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Arizona Won't Force Birth in Cases of Genetic Abnormalities


By Howard Fischer
Capitol Media Services
PHOENIX -- Arizona won't force women to give birth in cases where a fetus has a genetic abnormality, at least not now.
SB 1457 came up one vote short on Wednesday as Sen. Tyler Pace, R-Mesa, sided with all 14 Democrats in refusing to make it a crime for a doctor to terminate a pregnancy knowing it is being sought "because of a genetic abnormality of the child.'' That same crime, which can carry a year in state prison, could also be applied to anyone who assisted, a category that backers acknowledged could extend from nurses to clerical staff.

"I'm not supportive of abortion in many of its ways,'' he told colleagues. But Pace said he is hesitant to start criminalizing health care decisions -- especially with the way this measure is worded.
Wednesday's vote may not be the final word.

Sen. Nancy Barto, R-Phoenix, who is the sponsor of SB 1457, said she would try to craft language designed to address Pace's concerns and get him to provide the required 16th vote.

That, however, would have to be inserted into another bill as it is too late to amend this one, even if Barto can have it resurrected. But at this point Pace was apparently unwilling to accept her assurances and vote for the plan so it could be sent to Gov. Doug Ducey who has signed every abortion measure that has reached his desk.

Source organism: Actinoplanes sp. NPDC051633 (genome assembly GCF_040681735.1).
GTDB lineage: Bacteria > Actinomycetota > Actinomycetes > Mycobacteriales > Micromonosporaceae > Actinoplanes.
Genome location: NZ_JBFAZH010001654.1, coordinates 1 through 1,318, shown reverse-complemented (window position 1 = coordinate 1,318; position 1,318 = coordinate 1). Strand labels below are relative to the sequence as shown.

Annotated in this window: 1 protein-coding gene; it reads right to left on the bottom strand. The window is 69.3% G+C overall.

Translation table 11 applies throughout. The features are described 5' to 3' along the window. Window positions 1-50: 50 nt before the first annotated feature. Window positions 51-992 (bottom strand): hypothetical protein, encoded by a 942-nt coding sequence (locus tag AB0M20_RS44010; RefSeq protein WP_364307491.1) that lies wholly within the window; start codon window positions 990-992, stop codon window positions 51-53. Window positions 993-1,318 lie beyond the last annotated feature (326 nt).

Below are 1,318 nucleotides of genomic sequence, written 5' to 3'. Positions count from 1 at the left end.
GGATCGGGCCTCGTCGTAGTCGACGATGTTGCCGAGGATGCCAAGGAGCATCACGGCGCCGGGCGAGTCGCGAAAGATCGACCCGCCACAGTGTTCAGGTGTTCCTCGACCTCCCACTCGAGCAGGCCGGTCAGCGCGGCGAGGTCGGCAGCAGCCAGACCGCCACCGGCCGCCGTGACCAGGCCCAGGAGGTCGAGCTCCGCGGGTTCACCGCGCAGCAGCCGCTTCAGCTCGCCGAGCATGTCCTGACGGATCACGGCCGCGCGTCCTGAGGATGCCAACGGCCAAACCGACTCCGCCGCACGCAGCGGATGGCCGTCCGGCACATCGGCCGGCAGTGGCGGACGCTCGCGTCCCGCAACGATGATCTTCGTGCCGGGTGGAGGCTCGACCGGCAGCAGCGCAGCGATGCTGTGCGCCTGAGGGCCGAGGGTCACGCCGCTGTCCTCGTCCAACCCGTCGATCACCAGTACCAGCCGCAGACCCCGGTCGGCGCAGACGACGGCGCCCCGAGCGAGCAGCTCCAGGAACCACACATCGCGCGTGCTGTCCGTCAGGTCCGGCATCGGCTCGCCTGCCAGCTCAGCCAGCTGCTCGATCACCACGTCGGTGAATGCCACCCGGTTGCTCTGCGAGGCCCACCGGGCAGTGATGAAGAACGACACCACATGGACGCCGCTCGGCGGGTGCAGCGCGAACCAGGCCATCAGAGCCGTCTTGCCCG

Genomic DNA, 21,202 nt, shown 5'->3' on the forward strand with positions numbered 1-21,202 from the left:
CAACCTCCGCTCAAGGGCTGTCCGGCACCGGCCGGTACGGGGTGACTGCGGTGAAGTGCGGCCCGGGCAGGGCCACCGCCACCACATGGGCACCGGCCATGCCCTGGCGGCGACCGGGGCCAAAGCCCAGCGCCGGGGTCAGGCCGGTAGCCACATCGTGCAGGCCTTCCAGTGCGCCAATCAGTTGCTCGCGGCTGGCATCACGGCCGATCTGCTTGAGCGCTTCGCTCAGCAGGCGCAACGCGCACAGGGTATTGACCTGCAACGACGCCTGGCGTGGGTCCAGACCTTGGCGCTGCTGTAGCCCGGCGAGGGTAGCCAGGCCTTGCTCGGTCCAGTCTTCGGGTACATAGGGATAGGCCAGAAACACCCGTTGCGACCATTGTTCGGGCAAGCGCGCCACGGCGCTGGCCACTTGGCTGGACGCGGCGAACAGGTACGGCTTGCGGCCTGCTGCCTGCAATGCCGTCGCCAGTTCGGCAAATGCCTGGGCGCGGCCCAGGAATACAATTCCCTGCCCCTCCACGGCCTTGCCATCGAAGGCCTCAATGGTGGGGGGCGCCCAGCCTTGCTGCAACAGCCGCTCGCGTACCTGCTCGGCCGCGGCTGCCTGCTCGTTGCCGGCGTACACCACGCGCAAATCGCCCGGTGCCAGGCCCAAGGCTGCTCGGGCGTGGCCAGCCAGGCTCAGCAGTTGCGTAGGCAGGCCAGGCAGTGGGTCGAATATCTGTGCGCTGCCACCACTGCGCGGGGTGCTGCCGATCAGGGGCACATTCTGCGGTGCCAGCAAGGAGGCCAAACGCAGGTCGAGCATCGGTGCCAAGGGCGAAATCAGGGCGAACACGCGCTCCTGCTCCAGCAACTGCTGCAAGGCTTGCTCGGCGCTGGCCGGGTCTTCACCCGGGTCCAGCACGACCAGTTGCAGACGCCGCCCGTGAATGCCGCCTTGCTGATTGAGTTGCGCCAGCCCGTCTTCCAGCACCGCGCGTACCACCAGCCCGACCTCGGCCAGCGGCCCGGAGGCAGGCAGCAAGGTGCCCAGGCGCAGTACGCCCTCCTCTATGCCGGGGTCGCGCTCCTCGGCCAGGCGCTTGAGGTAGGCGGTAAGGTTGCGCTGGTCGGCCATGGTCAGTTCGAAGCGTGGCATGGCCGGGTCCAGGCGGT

More to the point, it remains unclear whether there is any way for Barto to alter the issue to Pace's satisfaction. The problems he cited are not subject to simple fixes.
It starts with the fact that elective abortions remain legal in Arizona. So any woman is free to terminate a pregnancy, at least before a fetus is viable, without providing a reason.

Pace questioned what happens if a woman goes to a doctor seeking an elective abortion and, during the course of an examination, it is determined there are genetic abnormalities in the fetus.
"Would the physician be able to perform the abortion under the elective option?'' he asked. "Or would the knowledge of that cause the physician to be prohibited from performing that?''

Along the same lines, Pace said a doctor may be approached by a women seeking to terminate her pregnancy.
"What does a doctor go off of?'' he asked. "How does a doctor know it's for the express purpose of a genetic abnormality?''
Proponents already have made some alterations in the measure since it was introduced.
For example, the original version of SB 1457 sought to outlaw all abortions in cases of a genetic abnormality.

That bothered Rep. Regina Cobb, R-Kingman. So she added language to allow a pregnancy to be terminated in cases where there was a "severe fetal abnormality,'' defined as "a life-threatening physical condition that, in reasonable medical judgment, regardless of the provision of life-saving medical treatment, is incompatible with life.''
Cobb said this would ensure that women are not required to carry a fetus to term that would not long survive outside the womb. At the same time, she said, it would honor the intent of the bill which is to bar abortions simply because a fetus was diagnosed with something like Down's syndrome.